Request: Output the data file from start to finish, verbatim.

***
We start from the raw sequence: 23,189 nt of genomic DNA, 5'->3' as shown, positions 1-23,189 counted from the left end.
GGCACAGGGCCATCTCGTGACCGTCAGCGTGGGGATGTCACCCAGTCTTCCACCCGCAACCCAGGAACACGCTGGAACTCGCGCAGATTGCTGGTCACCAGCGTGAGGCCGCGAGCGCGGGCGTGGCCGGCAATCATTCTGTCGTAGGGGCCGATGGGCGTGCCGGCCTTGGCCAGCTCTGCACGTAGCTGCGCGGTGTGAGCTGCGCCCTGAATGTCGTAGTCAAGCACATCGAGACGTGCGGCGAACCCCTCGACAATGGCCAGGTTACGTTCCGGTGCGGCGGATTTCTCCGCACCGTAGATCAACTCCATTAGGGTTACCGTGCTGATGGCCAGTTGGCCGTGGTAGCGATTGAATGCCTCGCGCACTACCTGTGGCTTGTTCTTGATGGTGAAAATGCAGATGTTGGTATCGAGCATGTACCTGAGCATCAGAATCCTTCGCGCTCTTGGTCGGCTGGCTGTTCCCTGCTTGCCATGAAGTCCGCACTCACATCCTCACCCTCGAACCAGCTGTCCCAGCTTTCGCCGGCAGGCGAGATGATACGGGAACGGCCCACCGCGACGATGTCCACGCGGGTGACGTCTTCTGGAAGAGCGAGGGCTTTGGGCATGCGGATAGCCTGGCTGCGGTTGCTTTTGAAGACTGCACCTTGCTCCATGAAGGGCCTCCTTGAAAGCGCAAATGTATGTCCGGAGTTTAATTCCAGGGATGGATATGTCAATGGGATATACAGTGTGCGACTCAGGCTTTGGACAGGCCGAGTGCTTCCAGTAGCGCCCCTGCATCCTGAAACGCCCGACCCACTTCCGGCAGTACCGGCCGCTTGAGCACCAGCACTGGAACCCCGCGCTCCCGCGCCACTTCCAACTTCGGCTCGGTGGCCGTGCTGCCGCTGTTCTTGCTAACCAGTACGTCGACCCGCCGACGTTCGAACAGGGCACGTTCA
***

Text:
We start from the raw sequence: 23,189 nt of genomic DNA, 5'->3' as shown, positions 1-23,189 counted from the left end.
GGCACAGGGCCATCTCGTGACCGTCAGCGTGGGGATGTCACCCAGTCTTCCACCCGCAACCCAGGAACACGCTGGAACTCGCGCAGATTGCTGGTCACCAGCGTGAGGCCGCGAGCGCGGGCGTGGCCGGCAATCATTCTGTCGTAGGGGCCGATGGGCGTGCCGGCCTTGGCCAGCTCTGCACGTAGCTGCGCGGTGTGAGCTGCGCCCTGAATGTCGTAGTCAAGCACATCGAGACGTGCGGCGAACCCCTCGACAATGGCCAGGTTACGTTCCGGTGCGGCGGATTTCTCCGCACCGTAGATCAACTCCATTAGGGTTACCGTGCTGATGGCCAGTTGGCCGTGGTAGCGATTGAATGCCTCGCGCACTACCTGTGGCTTGTTCTTGATGGTGAAAATGCAGATGTTGGTATCGAGCATGTACCTGAGCATCAGAATCCTTCGCGCTCTTGGTCGGCTGGCTGTTCCCTGCTTGCCATGAAGTCCGCACTCACATCCTCACCCTCGAACCAGCTGTCCCAGCTTTCGCCGGCAGGCGAGATGATACGGGAACGGCCCACCGCGACGATGTCCACGCGGGTGACGTCTTCTGGAAGAGCGAGGGCTTTGGGCATGCGGATAGCCTGGCTGCGGTTGCTTTTGAAGACTGCACCTTGCTCCATGAAGGGCCTCCTTGAAAGCGCAAATGTATGTCCGGAGTTTAATTCCAGGGATGGATATGTCAATGGGATATACAGTGTGCGACTCAGGCTTTGGACAGGCCGAGTGCTTCCAGTAGCGCCCCTGCATCCTGAAACGCCCGACCCACTTCCGGCAGTACCGGCCGCTTGAGCACCAGCACTGGAACCCCGCGCTCCCGCGCCACTTCCAACTTCGGCTCGGTGGCCGTGCTGCCGCTGTTCTTGCTAACCAGTACGTCGACCCGCCGACGTTCGAACAGGGCACGTTCA